About Vestibular Migraine
What is Vestibular Migraine?
Vestibular migraine is a variant of migraine, with or without headache, featuring vestibular dysfunction (i.e. dizziness, vertigo, motion sensitivity, etc.) as the predominant symptom. Vestibular migraine is a serious, disabling neurological disease. In fact, the diagnostic criteria for vestibular migraine states that your quality of life must be severely impacted to be diagnosed as a vestibular migraineur.
How Common is Vestibular Migraine?
This condition affects a significant proportion of the population, with an estimated 12% of all people having a migraine disorder. Of this percentage of migraineurs, 1 in 3 have a vestibular component to their migraine. Let’s think about these numbers in the context of the United States, which are home to 318 million people. If 12% of those 318 million people have migraines, that works out to over 38 million migraineurs. And one third of these migraineurs– nearly 13 million– have vestibular migraines!
And the numbers get even crazier; an estimated 50% of these 13 million vestibular migraineurs are currently undiagnosed or untreated. That’s an absolutely insane number of people! That adds up to over 6 million people in the U.S. who are currently suffering from unexplained dizziness caused by vestibular migraines. 6 million!
Why Does Reaching the VM/MAV Diagnosis Matter?
Why Does This Matter?
Migraines are stackable or cumulative. What this means is that every time you have a migraine, the abnormal brain activity builds and builds and builds, making your brain more and more inflamed. The longer your migraines go undiagnosed and untreated, the worse this migrainous brain activity becomes, and the more disabling your symptoms can be. In the case of vestibular migraine, this can mean going from being able to function normally with mild dizziness to becoming bedridden for months or even years. For some people, like me, you can reach a point of chronic migraines: staying above your migraine threshold all the time.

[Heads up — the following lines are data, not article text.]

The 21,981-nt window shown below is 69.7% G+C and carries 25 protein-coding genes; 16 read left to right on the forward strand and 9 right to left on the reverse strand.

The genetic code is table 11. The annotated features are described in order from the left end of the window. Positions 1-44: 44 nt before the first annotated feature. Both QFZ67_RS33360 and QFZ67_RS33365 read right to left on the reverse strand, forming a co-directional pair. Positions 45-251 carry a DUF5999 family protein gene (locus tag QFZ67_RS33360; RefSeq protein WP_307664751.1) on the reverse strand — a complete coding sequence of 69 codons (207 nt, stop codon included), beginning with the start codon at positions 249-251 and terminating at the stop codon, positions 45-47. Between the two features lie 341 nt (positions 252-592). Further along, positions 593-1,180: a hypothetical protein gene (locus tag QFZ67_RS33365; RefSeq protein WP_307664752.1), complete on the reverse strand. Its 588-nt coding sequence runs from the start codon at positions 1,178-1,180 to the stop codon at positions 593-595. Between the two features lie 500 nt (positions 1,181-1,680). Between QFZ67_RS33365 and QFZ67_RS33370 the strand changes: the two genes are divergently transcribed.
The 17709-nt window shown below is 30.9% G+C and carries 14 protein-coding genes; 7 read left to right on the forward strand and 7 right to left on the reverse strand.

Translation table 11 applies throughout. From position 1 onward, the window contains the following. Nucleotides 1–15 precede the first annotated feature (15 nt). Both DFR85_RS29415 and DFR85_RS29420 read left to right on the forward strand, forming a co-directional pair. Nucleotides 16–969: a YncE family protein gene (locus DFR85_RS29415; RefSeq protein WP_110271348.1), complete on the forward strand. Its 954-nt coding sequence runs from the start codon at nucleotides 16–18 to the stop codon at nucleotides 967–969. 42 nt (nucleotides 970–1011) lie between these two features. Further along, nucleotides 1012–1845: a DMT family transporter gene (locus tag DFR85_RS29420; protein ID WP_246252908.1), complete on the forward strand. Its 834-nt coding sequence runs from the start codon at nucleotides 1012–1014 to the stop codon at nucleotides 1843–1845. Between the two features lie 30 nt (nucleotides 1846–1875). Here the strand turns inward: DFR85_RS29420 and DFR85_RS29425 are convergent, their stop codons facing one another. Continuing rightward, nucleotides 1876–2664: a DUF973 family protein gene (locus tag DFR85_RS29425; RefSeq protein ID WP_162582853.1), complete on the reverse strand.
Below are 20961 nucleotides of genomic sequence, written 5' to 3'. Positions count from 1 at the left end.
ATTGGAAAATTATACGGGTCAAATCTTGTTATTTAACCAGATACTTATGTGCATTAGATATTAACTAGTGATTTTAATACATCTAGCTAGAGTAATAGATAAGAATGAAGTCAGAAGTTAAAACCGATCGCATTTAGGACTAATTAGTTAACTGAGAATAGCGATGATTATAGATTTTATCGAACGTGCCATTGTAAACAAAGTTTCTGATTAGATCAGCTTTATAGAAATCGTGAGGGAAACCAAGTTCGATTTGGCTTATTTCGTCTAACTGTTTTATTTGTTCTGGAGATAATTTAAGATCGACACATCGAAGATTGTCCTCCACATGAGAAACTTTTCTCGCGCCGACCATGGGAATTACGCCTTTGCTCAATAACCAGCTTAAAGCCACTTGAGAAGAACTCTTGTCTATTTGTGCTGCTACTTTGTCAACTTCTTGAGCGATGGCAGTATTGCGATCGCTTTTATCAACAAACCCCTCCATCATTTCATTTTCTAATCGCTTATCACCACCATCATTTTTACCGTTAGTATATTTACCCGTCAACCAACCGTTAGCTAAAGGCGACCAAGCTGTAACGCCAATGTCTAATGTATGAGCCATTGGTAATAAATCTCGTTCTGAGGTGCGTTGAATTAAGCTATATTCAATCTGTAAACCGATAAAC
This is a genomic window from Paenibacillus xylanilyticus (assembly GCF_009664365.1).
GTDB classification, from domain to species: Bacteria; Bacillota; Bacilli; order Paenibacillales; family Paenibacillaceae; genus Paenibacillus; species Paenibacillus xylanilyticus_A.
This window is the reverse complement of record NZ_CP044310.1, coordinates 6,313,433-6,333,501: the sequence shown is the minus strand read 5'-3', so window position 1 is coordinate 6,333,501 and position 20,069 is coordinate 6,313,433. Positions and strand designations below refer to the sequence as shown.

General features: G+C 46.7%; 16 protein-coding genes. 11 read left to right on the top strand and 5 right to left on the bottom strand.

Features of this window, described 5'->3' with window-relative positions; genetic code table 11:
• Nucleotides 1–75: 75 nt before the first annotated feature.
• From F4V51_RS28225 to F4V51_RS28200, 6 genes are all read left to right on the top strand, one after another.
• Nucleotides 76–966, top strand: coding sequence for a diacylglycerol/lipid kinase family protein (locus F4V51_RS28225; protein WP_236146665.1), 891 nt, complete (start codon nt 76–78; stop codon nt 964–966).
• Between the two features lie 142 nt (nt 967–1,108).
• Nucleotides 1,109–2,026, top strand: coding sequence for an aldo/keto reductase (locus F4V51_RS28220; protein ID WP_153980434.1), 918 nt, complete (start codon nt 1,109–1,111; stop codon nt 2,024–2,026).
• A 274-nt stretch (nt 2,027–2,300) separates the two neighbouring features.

Early Diagnosis and Treatment is Critical in (Vestibular) Migraine Recovery
The earlier your doctors can identify your dizziness as vestibular migraine and intervene with proper treatments, the easier it is to break the migraine cycle. Conversely, the more disabled you become as a result of undiagnosed vestibular migraine, the harder your recovery will be, and the longer it will take for you to get back to ‘normal.’ If you have vestibular migraine, you know that this disease doesn’t kill you, but it can take your life away.
Why Diagnosed Vestibular Migraineurs Need to Raise Awareness:
By Raising Awareness, We Can Help Reduce the Suffering
If you have vestibular migraine, imagine how different your life could be now if you had been diagnosed earlier; before you reached a point of being chronic or disabled. By spreading the word and telling others about the signs of vestibular migraine, and the prevalence of this condition, you can potentially save others from months of unnecessary suffering.
During Migraine Awareness Month, I Challenge You To…
Tell One Person About Vestibular Migraine
If you know someone with a family history of migraines, perhaps a mother, aunt, or cousin, with migraine headaches, tell them about vestibular migraine! Because there is a strong genetic component to migraine, it’s likely that someone in their family will develop dizziness as a result of vestibular migraine at some point in their lives.
Share the "6 Signs Your Symptoms Could Be Vestibular Migraine" Article
The “6 Signs” article, which describes the diagnostic criteria for vestibular migraine, could make a big difference for someone who’s dizzy, but doesn’t know why. Know someone who’s dizzy or has a family history of migraine? Show them this article!
You Can Make A Difference!
In search of other ways to contribute, or have ideas for ways to spread the word? Shoot me a message on our contact page!
Don’t forget! If you participate in one of our challenges, you can tag us on Facebook using the @MyMigraineBrain tag.
Thank you for reading! Now get out there and help make the world a better place for vestibular migraineurs 🙂